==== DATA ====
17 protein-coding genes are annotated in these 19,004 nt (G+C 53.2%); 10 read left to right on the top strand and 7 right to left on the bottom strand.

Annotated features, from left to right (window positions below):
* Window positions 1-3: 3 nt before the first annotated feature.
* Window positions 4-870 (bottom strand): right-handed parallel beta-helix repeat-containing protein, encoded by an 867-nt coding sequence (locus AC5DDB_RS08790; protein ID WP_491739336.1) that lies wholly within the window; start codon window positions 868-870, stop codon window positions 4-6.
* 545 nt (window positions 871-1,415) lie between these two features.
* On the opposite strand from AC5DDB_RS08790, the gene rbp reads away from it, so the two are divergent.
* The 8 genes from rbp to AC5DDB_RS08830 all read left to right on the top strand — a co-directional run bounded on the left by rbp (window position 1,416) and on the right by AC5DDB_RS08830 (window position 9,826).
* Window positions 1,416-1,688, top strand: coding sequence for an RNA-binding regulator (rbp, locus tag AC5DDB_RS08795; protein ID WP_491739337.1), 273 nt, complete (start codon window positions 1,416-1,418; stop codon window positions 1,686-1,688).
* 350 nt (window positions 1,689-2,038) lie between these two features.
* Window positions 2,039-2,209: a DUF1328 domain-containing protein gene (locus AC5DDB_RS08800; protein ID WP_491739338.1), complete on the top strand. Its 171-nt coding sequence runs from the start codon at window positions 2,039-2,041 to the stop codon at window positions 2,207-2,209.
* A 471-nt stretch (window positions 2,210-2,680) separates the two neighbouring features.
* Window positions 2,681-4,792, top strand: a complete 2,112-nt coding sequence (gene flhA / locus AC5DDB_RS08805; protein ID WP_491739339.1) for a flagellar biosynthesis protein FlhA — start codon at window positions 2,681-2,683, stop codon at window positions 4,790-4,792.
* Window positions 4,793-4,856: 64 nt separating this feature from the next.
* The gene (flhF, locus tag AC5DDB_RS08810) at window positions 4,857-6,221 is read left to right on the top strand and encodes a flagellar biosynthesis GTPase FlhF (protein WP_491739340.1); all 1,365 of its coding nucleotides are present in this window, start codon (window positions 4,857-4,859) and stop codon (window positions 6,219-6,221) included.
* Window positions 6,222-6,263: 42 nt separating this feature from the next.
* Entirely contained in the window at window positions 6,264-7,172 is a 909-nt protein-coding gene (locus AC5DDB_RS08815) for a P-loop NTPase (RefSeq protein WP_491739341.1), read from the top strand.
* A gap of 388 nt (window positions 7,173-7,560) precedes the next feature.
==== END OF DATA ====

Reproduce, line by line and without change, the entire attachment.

17 protein-coding genes are annotated in these 19,004 nt (G+C 53.2%); 10 read left to right on the top strand and 7 right to left on the bottom strand.

Annotated features, from left to right (window positions below):
* Window positions 1-3: 3 nt before the first annotated feature.
* Window positions 4-870 (bottom strand): right-handed parallel beta-helix repeat-containing protein, encoded by an 867-nt coding sequence (locus AC5DDB_RS08790; protein ID WP_491739336.1) that lies wholly within the window; start codon window positions 868-870, stop codon window positions 4-6.
* 545 nt (window positions 871-1,415) lie between these two features.
* On the opposite strand from AC5DDB_RS08790, the gene rbp reads away from it, so the two are divergent.
* The 8 genes from rbp to AC5DDB_RS08830 all read left to right on the top strand — a co-directional run bounded on the left by rbp (window position 1,416) and on the right by AC5DDB_RS08830 (window position 9,826).
* Window positions 1,416-1,688, top strand: coding sequence for an RNA-binding regulator (rbp, locus tag AC5DDB_RS08795; protein ID WP_491739337.1), 273 nt, complete (start codon window positions 1,416-1,418; stop codon window positions 1,686-1,688).
* 350 nt (window positions 1,689-2,038) lie between these two features.
* Window positions 2,039-2,209: a DUF1328 domain-containing protein gene (locus AC5DDB_RS08800; protein ID WP_491739338.1), complete on the top strand. Its 171-nt coding sequence runs from the start codon at window positions 2,039-2,041 to the stop codon at window positions 2,207-2,209.
* A 471-nt stretch (window positions 2,210-2,680) separates the two neighbouring features.
* Window positions 2,681-4,792, top strand: a complete 2,112-nt coding sequence (gene flhA / locus AC5DDB_RS08805; protein ID WP_491739339.1) for a flagellar biosynthesis protein FlhA — start codon at window positions 2,681-2,683, stop codon at window positions 4,790-4,792.
* Window positions 4,793-4,856: 64 nt separating this feature from the next.
* The gene (flhF, locus tag AC5DDB_RS08810) at window positions 4,857-6,221 is read left to right on the top strand and encodes a flagellar biosynthesis GTPase FlhF (protein WP_491739340.1); all 1,365 of its coding nucleotides are present in this window, start codon (window positions 4,857-4,859) and stop codon (window positions 6,219-6,221) included.
* Window positions 6,222-6,263: 42 nt separating this feature from the next.
* Entirely contained in the window at window positions 6,264-7,172 is a 909-nt protein-coding gene (locus AC5DDB_RS08815) for a P-loop NTPase (RefSeq protein WP_491739341.1), read from the top strand.
* A gap of 388 nt (window positions 7,173-7,560) precedes the next feature.